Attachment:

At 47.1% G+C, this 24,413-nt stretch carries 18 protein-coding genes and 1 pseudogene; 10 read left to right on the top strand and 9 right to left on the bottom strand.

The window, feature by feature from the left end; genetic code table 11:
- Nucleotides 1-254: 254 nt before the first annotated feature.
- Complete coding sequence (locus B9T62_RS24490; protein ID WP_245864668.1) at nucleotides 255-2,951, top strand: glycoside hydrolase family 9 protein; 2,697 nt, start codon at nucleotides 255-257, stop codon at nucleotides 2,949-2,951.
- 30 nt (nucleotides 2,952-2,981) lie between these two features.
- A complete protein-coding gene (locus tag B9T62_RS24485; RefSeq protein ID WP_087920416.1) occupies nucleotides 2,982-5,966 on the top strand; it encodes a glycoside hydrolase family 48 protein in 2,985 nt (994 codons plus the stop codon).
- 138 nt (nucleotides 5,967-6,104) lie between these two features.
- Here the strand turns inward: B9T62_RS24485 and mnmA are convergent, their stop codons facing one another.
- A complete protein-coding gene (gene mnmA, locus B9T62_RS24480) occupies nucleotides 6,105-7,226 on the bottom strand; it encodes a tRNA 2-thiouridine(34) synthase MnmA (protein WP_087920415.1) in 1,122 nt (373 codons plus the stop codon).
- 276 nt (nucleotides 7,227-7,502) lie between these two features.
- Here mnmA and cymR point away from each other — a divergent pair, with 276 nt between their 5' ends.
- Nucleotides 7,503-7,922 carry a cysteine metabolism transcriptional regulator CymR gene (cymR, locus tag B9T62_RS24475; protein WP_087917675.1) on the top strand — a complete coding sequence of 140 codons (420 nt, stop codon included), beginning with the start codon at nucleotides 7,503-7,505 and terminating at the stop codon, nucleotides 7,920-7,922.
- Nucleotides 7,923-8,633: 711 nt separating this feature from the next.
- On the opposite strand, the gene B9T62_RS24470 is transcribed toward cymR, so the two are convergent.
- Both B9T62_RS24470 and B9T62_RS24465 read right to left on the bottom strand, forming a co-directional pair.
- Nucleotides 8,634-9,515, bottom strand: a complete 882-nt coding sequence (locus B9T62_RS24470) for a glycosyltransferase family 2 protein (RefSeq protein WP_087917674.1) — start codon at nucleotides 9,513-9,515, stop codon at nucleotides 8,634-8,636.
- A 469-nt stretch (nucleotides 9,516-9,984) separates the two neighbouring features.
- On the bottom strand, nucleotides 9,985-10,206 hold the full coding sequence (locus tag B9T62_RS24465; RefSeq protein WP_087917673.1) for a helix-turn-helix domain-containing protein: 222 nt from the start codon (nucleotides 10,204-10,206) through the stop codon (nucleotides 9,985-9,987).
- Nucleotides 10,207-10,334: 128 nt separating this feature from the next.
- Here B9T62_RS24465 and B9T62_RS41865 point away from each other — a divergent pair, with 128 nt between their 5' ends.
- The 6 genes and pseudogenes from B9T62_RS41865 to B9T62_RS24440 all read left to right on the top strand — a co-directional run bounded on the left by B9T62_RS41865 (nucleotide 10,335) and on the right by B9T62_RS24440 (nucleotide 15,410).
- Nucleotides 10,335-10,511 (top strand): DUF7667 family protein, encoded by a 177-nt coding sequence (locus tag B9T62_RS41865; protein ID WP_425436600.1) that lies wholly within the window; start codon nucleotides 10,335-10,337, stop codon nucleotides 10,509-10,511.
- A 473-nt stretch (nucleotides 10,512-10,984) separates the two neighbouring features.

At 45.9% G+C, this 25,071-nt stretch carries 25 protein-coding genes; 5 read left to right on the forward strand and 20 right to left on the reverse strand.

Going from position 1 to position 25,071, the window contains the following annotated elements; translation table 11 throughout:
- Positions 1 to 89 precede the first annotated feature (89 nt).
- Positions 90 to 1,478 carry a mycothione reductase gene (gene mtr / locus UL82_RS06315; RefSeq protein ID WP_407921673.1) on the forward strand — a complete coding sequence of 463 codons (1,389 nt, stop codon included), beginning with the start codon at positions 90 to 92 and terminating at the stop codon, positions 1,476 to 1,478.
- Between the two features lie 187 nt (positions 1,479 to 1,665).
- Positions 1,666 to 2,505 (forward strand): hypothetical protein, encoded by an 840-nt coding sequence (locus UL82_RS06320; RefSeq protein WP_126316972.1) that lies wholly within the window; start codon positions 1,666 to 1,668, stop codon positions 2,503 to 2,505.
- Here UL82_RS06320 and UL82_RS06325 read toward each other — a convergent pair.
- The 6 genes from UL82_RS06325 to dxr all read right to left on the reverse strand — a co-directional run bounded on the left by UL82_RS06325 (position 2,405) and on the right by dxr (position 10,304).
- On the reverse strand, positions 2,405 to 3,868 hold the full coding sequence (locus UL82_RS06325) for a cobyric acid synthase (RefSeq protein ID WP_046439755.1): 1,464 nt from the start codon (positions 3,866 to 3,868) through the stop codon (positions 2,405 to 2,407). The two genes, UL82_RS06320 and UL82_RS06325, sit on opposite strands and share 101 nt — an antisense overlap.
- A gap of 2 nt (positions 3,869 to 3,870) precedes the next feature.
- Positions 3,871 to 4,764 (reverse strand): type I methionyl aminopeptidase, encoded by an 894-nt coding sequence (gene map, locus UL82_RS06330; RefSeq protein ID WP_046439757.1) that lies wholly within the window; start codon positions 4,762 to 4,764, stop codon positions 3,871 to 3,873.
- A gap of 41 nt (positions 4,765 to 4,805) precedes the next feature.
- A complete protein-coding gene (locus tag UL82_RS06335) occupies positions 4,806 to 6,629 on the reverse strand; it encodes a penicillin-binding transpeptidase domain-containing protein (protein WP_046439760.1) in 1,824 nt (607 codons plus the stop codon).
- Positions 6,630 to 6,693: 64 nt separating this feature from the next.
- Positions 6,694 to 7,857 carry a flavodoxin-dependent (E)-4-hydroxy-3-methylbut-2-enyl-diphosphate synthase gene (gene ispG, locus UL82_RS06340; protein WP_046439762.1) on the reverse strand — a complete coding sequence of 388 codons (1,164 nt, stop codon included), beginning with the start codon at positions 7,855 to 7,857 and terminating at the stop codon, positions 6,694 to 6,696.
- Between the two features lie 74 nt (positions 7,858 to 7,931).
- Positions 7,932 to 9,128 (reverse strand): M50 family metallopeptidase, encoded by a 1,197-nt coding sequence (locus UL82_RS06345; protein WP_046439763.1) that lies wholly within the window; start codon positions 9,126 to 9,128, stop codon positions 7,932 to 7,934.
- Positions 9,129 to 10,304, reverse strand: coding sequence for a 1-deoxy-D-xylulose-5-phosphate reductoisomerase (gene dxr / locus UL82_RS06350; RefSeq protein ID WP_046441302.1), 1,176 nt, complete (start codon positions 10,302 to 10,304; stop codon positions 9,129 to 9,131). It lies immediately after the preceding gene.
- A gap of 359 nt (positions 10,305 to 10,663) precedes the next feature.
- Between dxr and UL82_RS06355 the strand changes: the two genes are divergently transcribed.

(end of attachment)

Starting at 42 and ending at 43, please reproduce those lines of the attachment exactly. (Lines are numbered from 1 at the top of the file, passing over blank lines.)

- A gap of 359 nt (positions 10,305 to 10,663) precedes the next feature.
- Between dxr and UL82_RS06355 the strand changes: the two genes are divergently transcribed.